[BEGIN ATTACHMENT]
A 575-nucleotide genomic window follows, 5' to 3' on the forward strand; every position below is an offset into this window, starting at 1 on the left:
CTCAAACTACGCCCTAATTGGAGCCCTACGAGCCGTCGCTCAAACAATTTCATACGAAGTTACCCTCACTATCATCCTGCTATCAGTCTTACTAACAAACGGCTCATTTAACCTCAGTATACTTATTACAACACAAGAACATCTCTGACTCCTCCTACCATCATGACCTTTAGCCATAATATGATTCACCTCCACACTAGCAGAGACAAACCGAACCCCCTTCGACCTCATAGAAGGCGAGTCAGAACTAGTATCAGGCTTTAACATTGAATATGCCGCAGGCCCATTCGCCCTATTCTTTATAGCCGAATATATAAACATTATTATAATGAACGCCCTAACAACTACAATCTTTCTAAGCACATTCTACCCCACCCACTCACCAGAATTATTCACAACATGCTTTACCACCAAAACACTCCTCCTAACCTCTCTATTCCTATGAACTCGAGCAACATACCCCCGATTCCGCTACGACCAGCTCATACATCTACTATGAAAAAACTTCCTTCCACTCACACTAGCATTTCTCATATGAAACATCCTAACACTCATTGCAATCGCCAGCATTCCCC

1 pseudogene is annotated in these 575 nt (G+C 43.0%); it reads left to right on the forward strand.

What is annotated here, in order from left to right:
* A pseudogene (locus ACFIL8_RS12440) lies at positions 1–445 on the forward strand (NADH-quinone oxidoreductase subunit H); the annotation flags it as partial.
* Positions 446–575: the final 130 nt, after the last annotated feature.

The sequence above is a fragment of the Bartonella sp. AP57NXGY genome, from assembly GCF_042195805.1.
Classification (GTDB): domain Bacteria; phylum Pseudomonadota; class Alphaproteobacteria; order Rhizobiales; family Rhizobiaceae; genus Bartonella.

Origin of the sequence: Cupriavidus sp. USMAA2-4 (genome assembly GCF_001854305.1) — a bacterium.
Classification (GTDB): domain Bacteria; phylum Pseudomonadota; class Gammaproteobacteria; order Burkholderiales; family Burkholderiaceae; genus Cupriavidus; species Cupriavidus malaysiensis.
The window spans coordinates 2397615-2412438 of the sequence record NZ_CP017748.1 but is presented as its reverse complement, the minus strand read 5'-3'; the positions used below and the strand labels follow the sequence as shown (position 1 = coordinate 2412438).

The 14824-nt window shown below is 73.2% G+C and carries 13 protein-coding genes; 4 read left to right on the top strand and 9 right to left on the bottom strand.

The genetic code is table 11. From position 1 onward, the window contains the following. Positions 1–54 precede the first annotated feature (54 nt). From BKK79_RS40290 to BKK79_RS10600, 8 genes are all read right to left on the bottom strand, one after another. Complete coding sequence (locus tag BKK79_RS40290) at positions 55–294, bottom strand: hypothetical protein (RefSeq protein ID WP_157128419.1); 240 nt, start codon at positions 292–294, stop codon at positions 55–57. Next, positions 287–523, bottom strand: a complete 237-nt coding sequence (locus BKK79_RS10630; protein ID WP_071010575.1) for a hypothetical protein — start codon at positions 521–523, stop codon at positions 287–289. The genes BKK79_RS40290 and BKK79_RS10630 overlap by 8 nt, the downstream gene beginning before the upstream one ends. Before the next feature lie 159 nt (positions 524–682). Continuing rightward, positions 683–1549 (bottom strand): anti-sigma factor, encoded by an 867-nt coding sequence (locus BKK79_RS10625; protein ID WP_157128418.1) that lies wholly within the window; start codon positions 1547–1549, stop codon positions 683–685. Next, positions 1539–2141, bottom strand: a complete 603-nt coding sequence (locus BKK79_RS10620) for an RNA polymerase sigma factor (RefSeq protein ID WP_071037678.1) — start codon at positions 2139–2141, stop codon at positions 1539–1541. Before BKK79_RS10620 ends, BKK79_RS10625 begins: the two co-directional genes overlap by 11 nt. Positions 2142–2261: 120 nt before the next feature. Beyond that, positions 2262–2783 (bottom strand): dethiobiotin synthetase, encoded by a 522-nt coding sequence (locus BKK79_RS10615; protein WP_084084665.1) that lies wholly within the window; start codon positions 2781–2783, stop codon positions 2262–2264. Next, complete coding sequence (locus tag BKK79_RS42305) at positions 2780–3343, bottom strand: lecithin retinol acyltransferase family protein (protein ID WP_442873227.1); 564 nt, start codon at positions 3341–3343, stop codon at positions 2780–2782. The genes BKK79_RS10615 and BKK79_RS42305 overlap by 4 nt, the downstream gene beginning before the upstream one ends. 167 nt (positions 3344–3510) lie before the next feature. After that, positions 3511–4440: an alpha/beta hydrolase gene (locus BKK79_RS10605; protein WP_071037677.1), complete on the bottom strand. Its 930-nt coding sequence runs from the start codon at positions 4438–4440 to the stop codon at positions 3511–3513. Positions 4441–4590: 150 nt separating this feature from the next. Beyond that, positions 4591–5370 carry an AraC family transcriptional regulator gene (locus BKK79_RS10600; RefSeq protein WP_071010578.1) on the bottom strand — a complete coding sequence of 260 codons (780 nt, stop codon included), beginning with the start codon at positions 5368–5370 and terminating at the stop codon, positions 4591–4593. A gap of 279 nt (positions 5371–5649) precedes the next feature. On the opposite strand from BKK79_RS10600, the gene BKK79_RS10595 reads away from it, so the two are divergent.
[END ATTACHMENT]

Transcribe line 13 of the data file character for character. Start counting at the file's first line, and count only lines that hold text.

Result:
The genetic code is table 11. From position 1 onward, the window contains the following. Positions 1–54 precede the first annotated feature (54 nt). From BKK79_RS40290 to BKK79_RS10600, 8 genes are all read right to left on the bottom strand, one after another. Complete coding sequence (locus tag BKK79_RS40290) at positions 55–294, bottom strand: hypothetical protein (RefSeq protein ID WP_157128419.1); 240 nt, start codon at positions 292–294, stop codon at positions 55–57. Next, positions 287–523, bottom strand: a complete 237-nt coding sequence (locus BKK79_RS10630; protein ID WP_071010575.1) for a hypothetical protein — start codon at positions 521–523, stop codon at positions 287–289. The genes BKK79_RS40290 and BKK79_RS10630 overlap by 8 nt, the downstream gene beginning before the upstream one ends. Before the next feature lie 159 nt (positions 524–682). Continuing rightward, positions 683–1549 (bottom strand): anti-sigma factor, encoded by an 867-nt coding sequence (locus BKK79_RS10625; protein ID WP_157128418.1) that lies wholly within the window; start codon positions 1547–1549, stop codon positions 683–685. Next, positions 1539–2141, bottom strand: a complete 603-nt coding sequence (locus BKK79_RS10620) for an RNA polymerase sigma factor (RefSeq protein ID WP_071037678.1) — start codon at positions 2139–2141, stop codon at positions 1539–1541. Before BKK79_RS10620 ends, BKK79_RS10625 begins: the two co-directional genes overlap by 11 nt. Positions 2142–2261: 120 nt before the next feature. Beyond that, positions 2262–2783 (bottom strand): dethiobiotin synthetase, encoded by a 522-nt coding sequence (locus BKK79_RS10615; protein WP_084084665.1) that lies wholly within the window; start codon positions 2781–2783, stop codon positions 2262–2264. Next, complete coding sequence (locus tag BKK79_RS42305) at positions 2780–3343, bottom strand: lecithin retinol acyltransferase family protein (protein ID WP_442873227.1); 564 nt, start codon at positions 3341–3343, stop codon at positions 2780–2782. The genes BKK79_RS10615 and BKK79_RS42305 overlap by 4 nt, the downstream gene beginning before the upstream one ends. 167 nt (positions 3344–3510) lie before the next feature. After that, positions 3511–4440: an alpha/beta hydrolase gene (locus BKK79_RS10605; protein WP_071037677.1), complete on the bottom strand. Its 930-nt coding sequence runs from the start codon at positions 4438–4440 to the stop codon at positions 3511–3513. Positions 4441–4590: 150 nt separating this feature from the next. Beyond that, positions 4591–5370 carry an AraC family transcriptional regulator gene (locus BKK79_RS10600; RefSeq protein WP_071010578.1) on the bottom strand — a complete coding sequence of 260 codons (780 nt, stop codon included), beginning with the start codon at positions 5368–5370 and terminating at the stop codon, positions 4591–4593. A gap of 279 nt (positions 5371–5649) precedes the next feature. On the opposite strand from BKK79_RS10600, the gene BKK79_RS10595 reads away from it, so the two are divergent.